The U.S. Supreme Court appeared ready this week to side with a Catholic foster care agency in a major religious liberty case involving Philadelphia’s attempt to force the agency to place children in same-sex homes.
The court heard oral arguments Wednesday, with conservative and liberal justices alike asking tough questions of the attorney representing the city’s position.
The case began in 2018, when the Philadelphia Inquirer published a story saying Catholic Social Services has a policy of not placing children in same-sex homes. The city subsequently terminated its foster care contract with the agency, asserting the Catholic policy violated a city law prohibiting contractors from discriminating on the basis of sexual orientation.
Catholic Social Services then sued. Lower courts sided with the city.
Under the policy, Catholic Social Services employees refer same-sex couples to other agencies that would accommodate them.
Justice Clarence Thomas told Philadelphia attorney Neal Katyal during oral arguments that by ending a contract with Catholic Social Services, the city was shrinking the pool of eligible parents to foster.
“Don't you think it's in the best interest of the child to also have a pool that is beneficial to the child? I don't understand why that isn't also in the best interest of the child,” Thomas said.
Justice Samuel Alito told Katyal, “If we are honest about what's really going on here, it's not about ensuring that same-sex couples in Philadelphia have the opportunity to be foster parents. It's the fact that the city can't stand the message that Catholic Social Services and the archdiocese are sending by continuing to adhere to the old-fashioned view about marriage.”
Justice Brett Kavanaugh told Katyal, “It seems like Philadelphia created a clash ... and was looking for a fight. … We need to find a balance that also respects religious beliefs. … My fear here is that the absolutist and extreme position that you're articulating would require us to go back on the promise of respect for religious believers.”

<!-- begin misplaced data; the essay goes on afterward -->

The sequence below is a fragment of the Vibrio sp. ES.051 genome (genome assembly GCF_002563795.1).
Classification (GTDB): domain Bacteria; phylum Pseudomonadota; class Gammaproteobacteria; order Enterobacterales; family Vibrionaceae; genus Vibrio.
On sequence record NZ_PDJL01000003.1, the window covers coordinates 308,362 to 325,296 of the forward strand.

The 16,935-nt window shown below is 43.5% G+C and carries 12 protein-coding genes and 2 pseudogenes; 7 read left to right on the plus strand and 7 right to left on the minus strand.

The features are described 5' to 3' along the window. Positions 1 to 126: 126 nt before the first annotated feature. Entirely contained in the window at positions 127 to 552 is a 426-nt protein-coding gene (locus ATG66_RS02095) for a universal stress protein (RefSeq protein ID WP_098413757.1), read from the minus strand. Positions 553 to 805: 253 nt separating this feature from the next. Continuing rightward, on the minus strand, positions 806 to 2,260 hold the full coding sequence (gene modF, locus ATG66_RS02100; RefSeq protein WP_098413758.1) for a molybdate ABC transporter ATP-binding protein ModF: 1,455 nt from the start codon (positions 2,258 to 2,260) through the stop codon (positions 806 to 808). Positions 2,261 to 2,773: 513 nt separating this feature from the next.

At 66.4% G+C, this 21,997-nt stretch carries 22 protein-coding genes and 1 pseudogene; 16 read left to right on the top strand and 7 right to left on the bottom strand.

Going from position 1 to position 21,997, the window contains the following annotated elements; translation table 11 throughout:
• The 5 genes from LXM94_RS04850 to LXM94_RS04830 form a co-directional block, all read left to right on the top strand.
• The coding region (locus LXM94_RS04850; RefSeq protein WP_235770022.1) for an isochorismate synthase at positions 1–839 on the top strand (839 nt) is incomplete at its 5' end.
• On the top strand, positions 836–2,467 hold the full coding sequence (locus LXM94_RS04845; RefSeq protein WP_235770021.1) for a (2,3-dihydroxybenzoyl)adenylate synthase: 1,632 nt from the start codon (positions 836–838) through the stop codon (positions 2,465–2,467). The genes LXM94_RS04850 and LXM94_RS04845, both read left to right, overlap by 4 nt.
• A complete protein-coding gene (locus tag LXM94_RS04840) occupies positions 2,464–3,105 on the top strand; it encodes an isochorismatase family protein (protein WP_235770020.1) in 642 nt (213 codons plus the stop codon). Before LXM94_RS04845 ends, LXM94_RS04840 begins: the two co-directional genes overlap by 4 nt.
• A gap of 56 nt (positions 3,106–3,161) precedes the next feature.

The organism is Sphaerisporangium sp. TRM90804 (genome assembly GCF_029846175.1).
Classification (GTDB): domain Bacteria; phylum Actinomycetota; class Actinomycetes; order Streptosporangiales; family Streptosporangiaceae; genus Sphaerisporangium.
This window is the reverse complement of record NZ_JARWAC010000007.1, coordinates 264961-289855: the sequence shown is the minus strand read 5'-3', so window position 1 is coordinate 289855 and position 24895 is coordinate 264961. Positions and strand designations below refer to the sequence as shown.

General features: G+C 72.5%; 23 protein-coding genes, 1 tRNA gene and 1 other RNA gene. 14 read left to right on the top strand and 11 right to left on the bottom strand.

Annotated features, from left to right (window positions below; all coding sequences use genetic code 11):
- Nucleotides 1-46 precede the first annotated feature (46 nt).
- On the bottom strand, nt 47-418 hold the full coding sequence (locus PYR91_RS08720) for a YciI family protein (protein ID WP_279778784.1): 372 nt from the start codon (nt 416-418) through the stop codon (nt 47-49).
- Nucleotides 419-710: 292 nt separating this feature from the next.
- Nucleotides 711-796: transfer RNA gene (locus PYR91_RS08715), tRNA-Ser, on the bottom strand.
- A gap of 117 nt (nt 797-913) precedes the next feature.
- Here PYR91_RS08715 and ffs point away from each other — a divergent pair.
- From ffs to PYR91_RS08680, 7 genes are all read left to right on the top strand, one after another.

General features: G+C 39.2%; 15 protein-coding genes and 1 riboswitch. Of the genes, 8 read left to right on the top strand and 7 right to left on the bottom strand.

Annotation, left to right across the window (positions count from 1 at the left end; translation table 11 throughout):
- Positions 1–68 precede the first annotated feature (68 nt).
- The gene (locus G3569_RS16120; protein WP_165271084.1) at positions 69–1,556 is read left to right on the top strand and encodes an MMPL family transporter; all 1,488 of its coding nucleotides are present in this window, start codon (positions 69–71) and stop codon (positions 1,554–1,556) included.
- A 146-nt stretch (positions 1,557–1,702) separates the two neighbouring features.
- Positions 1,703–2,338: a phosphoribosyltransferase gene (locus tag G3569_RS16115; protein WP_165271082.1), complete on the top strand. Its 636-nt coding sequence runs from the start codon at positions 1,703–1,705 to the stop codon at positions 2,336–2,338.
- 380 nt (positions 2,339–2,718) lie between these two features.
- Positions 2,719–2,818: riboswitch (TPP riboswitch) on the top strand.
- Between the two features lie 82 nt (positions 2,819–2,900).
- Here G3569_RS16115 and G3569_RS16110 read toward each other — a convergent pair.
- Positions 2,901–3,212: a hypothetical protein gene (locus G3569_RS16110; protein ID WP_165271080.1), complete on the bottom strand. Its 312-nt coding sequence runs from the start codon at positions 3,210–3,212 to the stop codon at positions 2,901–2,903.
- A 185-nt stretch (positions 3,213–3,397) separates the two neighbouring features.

Justice Stephen Breyer, a member of the court’s liberal bloc, told Katyal, “What is actually bothering me quite a lot about this case, is I think that no family has ever been turned down by this agency. Indeed, none has ever applied – no gay family, no gay couple. And the disagreement seems to be whether they now have to sign a piece of paper that said, ‘If there were a gay couple, we might have to look into whether they're qualified.’”
Justice Elana Kagan, another member of the liberal bloc, questioned if the city’s policy was neutral on religion.
The Becket Fund for Religious Liberty is representing Catholic Social Services and two foster moms who fostered children through the agency.
“Religious organizations should be free to serve the public, regardless of their beliefs,” said Lori Windham, senior counsel at Becket. “The public square is big enough to accommodate everyone who wishes to do good – and that should be especially true when it comes to taking care of children in need.”
The Trump Justice Department sided with the agency.
The case is Fulton v. Philadelphia.
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Photo courtesy: Claire Anderson/Unsplash
Michael Foust has covered the intersection of faith and news for 20 years. His stories have appeared in Baptist Press, Christianity Today, The Christian Post, the Leaf-Chronicle, the Toronto Star and the Knoxville News-Sentinel.